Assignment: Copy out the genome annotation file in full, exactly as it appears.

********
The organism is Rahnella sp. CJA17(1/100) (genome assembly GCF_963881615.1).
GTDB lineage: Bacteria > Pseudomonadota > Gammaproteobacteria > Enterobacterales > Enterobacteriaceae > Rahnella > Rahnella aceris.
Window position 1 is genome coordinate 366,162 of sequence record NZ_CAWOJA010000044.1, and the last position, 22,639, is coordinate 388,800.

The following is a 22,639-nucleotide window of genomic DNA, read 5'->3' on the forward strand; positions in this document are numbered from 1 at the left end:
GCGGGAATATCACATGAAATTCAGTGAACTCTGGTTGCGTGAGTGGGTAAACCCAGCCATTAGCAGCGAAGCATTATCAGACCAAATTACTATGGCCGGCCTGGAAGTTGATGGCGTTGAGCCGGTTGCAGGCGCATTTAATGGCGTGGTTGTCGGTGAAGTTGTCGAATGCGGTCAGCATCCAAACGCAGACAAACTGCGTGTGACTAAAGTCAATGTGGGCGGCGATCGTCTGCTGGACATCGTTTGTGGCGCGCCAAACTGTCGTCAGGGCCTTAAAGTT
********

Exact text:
The organism is Rahnella sp. CJA17(1/100) (genome assembly GCF_963881615.1).
GTDB lineage: Bacteria > Pseudomonadota > Gammaproteobacteria > Enterobacterales > Enterobacteriaceae > Rahnella > Rahnella aceris.
Window position 1 is genome coordinate 366,162 of sequence record NZ_CAWOJA010000044.1, and the last position, 22,639, is coordinate 388,800.

The following is a 22,639-nucleotide window of genomic DNA, read 5'->3' on the forward strand; positions in this document are numbered from 1 at the left end:
GCGGGAATATCACATGAAATTCAGTGAACTCTGGTTGCGTGAGTGGGTAAACCCAGCCATTAGCAGCGAAGCATTATCAGACCAAATTACTATGGCCGGCCTGGAAGTTGATGGCGTTGAGCCGGTTGCAGGCGCATTTAATGGCGTGGTTGTCGGTGAAGTTGTCGAATGCGGTCAGCATCCAAACGCAGACAAACTGCGTGTGACTAAAGTCAATGTGGGCGGCGATCGTCTGCTGGACATCGTTTGTGGCGCGCCAAACTGTCGTCAGGGCCTTAAAGTT